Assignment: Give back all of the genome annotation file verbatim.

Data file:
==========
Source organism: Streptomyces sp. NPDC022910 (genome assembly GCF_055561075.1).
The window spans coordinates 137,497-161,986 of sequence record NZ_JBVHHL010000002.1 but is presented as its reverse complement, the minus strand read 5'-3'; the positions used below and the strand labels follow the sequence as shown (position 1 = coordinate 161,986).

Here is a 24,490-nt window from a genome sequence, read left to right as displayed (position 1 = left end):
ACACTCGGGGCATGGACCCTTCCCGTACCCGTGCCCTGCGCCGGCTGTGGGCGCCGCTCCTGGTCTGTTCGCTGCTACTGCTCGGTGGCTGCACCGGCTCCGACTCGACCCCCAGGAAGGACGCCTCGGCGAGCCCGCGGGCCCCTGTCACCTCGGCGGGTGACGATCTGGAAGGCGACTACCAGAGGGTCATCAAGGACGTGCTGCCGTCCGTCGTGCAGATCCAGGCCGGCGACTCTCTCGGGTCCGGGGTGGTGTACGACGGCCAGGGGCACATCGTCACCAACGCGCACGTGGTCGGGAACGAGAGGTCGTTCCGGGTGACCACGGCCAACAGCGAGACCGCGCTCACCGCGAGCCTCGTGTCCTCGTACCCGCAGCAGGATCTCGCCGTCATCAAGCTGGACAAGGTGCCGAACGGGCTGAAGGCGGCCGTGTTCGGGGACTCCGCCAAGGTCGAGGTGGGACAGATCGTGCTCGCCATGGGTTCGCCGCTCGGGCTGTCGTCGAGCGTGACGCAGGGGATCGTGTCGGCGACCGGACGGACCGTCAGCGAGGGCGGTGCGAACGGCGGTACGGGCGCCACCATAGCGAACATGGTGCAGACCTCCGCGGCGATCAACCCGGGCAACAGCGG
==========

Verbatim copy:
Source organism: Streptomyces sp. NPDC022910 (genome assembly GCF_055561075.1).
The window spans coordinates 137,497-161,986 of sequence record NZ_JBVHHL010000002.1 but is presented as its reverse complement, the minus strand read 5'-3'; the positions used below and the strand labels follow the sequence as shown (position 1 = coordinate 161,986).

Here is a 24,490-nt window from a genome sequence, read left to right as displayed (position 1 = left end):
ACACTCGGGGCATGGACCCTTCCCGTACCCGTGCCCTGCGCCGGCTGTGGGCGCCGCTCCTGGTCTGTTCGCTGCTACTGCTCGGTGGCTGCACCGGCTCCGACTCGACCCCCAGGAAGGACGCCTCGGCGAGCCCGCGGGCCCCTGTCACCTCGGCGGGTGACGATCTGGAAGGCGACTACCAGAGGGTCATCAAGGACGTGCTGCCGTCCGTCGTGCAGATCCAGGCCGGCGACTCTCTCGGGTCCGGGGTGGTGTACGACGGCCAGGGGCACATCGTCACCAACGCGCACGTGGTCGGGAACGAGAGGTCGTTCCGGGTGACCACGGCCAACAGCGAGACCGCGCTCACCGCGAGCCTCGTGTCCTCGTACCCGCAGCAGGATCTCGCCGTCATCAAGCTGGACAAGGTGCCGAACGGGCTGAAGGCGGCCGTGTTCGGGGACTCCGCCAAGGTCGAGGTGGGACAGATCGTGCTCGCCATGGGTTCGCCGCTCGGGCTGTCGTCGAGCGTGACGCAGGGGATCGTGTCGGCGACCGGACGGACCGTCAGCGAGGGCGGTGCGAACGGCGGTACGGGCGCCACCATAGCGAACATGGTGCAGACCTCCGCGGCGATCAACCCGGGCAACAGCGG